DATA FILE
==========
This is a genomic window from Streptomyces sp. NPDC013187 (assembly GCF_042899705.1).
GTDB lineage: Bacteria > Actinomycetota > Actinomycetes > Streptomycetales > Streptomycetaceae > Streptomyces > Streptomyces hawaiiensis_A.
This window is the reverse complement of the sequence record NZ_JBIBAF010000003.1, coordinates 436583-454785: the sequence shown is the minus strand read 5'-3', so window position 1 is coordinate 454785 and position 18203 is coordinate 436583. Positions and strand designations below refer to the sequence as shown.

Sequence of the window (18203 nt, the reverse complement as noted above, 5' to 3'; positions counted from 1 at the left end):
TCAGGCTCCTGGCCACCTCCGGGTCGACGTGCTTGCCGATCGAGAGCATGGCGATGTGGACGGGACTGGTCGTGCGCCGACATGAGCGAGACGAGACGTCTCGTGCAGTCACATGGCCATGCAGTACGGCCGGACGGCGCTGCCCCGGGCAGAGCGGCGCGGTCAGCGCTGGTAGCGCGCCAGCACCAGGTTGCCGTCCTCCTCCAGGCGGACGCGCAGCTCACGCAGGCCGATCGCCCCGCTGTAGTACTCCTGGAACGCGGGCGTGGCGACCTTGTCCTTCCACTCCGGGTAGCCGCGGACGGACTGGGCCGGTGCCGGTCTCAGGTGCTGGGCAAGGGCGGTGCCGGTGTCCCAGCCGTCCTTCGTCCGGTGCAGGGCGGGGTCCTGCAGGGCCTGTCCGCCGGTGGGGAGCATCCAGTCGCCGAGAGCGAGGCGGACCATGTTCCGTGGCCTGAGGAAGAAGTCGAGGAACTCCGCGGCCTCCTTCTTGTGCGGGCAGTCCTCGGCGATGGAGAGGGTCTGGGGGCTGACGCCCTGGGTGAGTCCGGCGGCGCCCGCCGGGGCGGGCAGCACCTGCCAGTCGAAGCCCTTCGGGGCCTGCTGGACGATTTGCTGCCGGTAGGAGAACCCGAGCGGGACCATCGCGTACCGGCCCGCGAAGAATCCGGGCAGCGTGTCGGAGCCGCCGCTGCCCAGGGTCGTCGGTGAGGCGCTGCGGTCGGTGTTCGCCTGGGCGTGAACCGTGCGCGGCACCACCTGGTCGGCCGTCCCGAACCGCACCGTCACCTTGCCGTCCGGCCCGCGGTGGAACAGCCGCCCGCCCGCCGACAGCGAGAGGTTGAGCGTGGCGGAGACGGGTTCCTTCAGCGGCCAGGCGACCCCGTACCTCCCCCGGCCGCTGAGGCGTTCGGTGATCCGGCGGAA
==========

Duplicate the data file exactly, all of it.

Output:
This is a genomic window from Streptomyces sp. NPDC013187 (assembly GCF_042899705.1).
GTDB lineage: Bacteria > Actinomycetota > Actinomycetes > Streptomycetales > Streptomycetaceae > Streptomyces > Streptomyces hawaiiensis_A.
This window is the reverse complement of the sequence record NZ_JBIBAF010000003.1, coordinates 436583-454785: the sequence shown is the minus strand read 5'-3', so window position 1 is coordinate 454785 and position 18203 is coordinate 436583. Positions and strand designations below refer to the sequence as shown.

Sequence of the window (18203 nt, the reverse complement as noted above, 5' to 3'; positions counted from 1 at the left end):
TCAGGCTCCTGGCCACCTCCGGGTCGACGTGCTTGCCGATCGAGAGCATGGCGATGTGGACGGGACTGGTCGTGCGCCGACATGAGCGAGACGAGACGTCTCGTGCAGTCACATGGCCATGCAGTACGGCCGGACGGCGCTGCCCCGGGCAGAGCGGCGCGGTCAGCGCTGGTAGCGCGCCAGCACCAGGTTGCCGTCCTCCTCCAGGCGGACGCGCAGCTCACGCAGGCCGATCGCCCCGCTGTAGTACTCCTGGAACGCGGGCGTGGCGACCTTGTCCTTCCACTCCGGGTAGCCGCGGACGGACTGGGCCGGTGCCGGTCTCAGGTGCTGGGCAAGGGCGGTGCCGGTGTCCCAGCCGTCCTTCGTCCGGTGCAGGGCGGGGTCCTGCAGGGCCTGTCCGCCGGTGGGGAGCATCCAGTCGCCGAGAGCGAGGCGGACCATGTTCCGTGGCCTGAGGAAGAAGTCGAGGAACTCCGCGGCCTCCTTCTTGTGCGGGCAGTCCTCGGCGATGGAGAGGGTCTGGGGGCTGACGCCCTGGGTGAGTCCGGCGGCGCCCGCCGGGGCGGGCAGCACCTGCCAGTCGAAGCCCTTCGGGGCCTGCTGGACGATTTGCTGCCGGTAGGAGAACCCGAGCGGGACCATCGCGTACCGGCCCGCGAAGAATCCGGGCAGCGTGTCGGAGCCGCCGCTGCCCAGGGTCGTCGGTGAGGCGCTGCGGTCGGTGTTCGCCTGGGCGTGAACCGTGCGCGGCACCACCTGGTCGGCCGTCCCGAACCGCACCGTCACCTTGCCGTCCGGCCCGCGGTGGAACAGCCGCCCGCCCGCCGACAGCGAGAGGTTGAGCGTGGCGGAGACGGGTTCCTTCAGCGGCCAGGCGACCCCGTACCTCCCCCGGCCGCTGAGGCGTTCGGTGATCCGGCGGAA